Reason being, diseases and changes of normal aging can mimic the signs of abuse. For example, older people are frail with very thin skin, this causes bruising with only the slightest trauma. Just a slight bang of the hand against a nightstand can cause severe bruising. Someone unfamiliar with this fact might come to the incorrect conclusion that the bruise was from an aggressive staff member of the facility. Also, many nursing home residents are unable to communicate what happened to them because of their mental state and most of the time no one else is around to witness the abuse. There is also a problem with the nursing homes themselves in the way they handle reports of abuse. In a study by the U.S. Government Accounting Office on nursing home abuse, it found that the incident reports for abuse in these facilities fit into three categories; unreported, delayed and unpunished (2002). Unreported Incidents Residents and family members sometimes don't report abuse because they fear there will be some sort of retribution like more abuse or being thrown out of the facility with nowhere to go. Employees don't report abuse because they fear for their jobs, fear of harassment from coworkers and management, and are skeptical the abuse occurred when reported to them by a resident (GAO,2002). Delayed Incident Reports Most of the time when abuse occurs and the resident or employee do report it to the appropriate staff member that person delays reporting the incident to the proper authority. Sometimes the state survey agency does not get the abuse incident report until weeks after the incident has occurred. Reason being, the nursing home management does not want to risk getting bad publicity or sanctioned by the state for the abuse (GAO, 2002). Unpunished Incidents Sometimes residents who are abused do not want to testify in court or are mentally unable to do so. ...read more.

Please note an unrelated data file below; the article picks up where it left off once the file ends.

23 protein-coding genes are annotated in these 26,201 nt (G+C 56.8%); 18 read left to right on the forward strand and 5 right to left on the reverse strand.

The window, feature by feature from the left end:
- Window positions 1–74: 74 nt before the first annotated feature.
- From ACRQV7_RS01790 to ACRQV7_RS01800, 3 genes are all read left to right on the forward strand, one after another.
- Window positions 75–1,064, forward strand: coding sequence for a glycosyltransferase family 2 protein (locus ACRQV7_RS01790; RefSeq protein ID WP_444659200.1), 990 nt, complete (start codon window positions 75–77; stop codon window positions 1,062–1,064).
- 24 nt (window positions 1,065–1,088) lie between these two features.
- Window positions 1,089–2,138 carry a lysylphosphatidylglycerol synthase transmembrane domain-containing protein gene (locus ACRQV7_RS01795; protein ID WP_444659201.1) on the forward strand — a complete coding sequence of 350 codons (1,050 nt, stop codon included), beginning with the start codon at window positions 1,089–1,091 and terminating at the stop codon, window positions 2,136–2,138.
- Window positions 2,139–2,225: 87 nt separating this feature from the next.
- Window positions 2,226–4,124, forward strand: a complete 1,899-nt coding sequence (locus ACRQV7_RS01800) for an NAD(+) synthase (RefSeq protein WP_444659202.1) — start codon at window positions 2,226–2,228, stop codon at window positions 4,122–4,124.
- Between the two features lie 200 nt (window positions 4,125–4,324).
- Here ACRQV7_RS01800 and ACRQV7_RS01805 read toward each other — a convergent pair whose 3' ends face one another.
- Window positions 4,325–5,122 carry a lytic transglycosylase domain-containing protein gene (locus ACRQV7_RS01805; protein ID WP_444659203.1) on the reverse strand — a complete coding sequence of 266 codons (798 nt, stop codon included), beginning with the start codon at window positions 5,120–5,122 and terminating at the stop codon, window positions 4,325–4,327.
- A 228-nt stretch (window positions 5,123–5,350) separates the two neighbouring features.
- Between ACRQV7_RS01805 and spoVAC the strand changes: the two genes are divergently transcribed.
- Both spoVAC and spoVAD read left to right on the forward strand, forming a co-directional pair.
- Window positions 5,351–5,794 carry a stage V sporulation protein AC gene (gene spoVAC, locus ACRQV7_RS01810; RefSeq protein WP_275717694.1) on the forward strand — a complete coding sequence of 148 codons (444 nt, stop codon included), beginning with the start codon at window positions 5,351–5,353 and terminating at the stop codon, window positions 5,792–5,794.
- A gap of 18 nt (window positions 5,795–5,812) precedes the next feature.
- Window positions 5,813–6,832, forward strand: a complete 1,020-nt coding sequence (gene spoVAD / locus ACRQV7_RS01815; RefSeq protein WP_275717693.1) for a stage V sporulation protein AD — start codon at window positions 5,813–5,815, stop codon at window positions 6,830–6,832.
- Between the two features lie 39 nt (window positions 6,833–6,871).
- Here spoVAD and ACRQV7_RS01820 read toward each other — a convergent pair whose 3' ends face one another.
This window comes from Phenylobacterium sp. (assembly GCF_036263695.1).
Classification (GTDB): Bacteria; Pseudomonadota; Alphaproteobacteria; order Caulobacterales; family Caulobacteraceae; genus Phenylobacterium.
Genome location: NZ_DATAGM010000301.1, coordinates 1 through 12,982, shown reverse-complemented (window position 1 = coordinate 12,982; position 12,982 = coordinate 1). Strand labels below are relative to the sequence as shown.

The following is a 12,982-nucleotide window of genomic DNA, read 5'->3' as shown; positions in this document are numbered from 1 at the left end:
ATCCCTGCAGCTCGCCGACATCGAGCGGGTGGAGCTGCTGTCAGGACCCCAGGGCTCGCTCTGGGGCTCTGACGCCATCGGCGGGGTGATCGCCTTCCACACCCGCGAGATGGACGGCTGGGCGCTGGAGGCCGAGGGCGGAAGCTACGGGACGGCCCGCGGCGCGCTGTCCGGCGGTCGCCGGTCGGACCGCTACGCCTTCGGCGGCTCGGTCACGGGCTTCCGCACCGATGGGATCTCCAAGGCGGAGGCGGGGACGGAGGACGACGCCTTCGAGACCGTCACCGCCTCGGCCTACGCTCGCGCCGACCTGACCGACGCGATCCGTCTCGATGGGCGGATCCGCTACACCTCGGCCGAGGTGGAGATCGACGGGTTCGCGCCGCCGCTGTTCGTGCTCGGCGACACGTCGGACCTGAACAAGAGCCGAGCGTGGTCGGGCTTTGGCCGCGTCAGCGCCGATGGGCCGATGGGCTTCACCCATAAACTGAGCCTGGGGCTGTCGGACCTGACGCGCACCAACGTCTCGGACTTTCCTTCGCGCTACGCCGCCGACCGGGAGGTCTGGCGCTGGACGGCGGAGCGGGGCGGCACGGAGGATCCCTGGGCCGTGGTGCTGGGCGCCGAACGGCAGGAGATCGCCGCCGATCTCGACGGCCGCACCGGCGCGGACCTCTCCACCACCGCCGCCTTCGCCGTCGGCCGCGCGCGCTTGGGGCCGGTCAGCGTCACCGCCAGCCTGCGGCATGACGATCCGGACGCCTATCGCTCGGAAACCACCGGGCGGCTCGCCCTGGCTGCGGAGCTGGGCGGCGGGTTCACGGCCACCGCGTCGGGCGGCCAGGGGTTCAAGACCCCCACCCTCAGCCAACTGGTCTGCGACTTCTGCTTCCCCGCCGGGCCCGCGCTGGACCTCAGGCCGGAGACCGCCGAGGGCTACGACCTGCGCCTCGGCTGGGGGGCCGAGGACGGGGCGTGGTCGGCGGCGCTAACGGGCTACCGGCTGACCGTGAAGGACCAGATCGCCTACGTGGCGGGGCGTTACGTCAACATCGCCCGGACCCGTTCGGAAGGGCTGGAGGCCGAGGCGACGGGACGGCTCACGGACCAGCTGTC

It is also true that with age, comes health problems such as arthritis, diabetes, dementia, heart disease, and cancer. The older you become, the more your health deteriorates. In the year 2030, the last of the boomers will be 65, but the first wave of boomers will be between the ages of 74 to 84. This will place a huge burden on our existing healthcare system. In an article written by, Mary Tinetti & Leo Cooney they state, "that twenty-one million of those Americans will need care from a geriatrician for multiple, complex health problems. Given current recruitment and training trends, the center estimates that the demand for geriatricians and other geriatrics health care professionals will far exceed the supply" (2009 p.1). The biggest reason for these shortages is that in the pecking order of medical specialties, geriatric medicine may not be the most glamorous or lucrative. Caring for older people, because of their declining health with death being the long-term outcome of their care is not a very reinforcing profession. Other reasons are the current Medicare and Medicaid Systems. There is just an excessive amount of paperwork involved in claiming for reimbursement of medical services and the reimbursements are less than any other specialty (Tinetti, Cooney 2009). We can solve this problem by simply paying more for the services of geriatric specialists and direct-care workers. Higher salaries would attract more health professionals to geriatric careers and would stop the continual turnover of elderly care aides, many of whom earn wages below the poverty level. Once again, the American socio-cultural landscape is about to change. So unfathomable is this demographic revolution that every aspect of society will be affected. The different generations who are alive today, are among the first in history to be raised with the expectation of old age. The baby boomers are the forerunners of a prolonged existence, that will be felt for generations to come. Baby boomers once again, are the pioneers of a new life course, and meeting their needs will also establish your own passage through time. ...read more.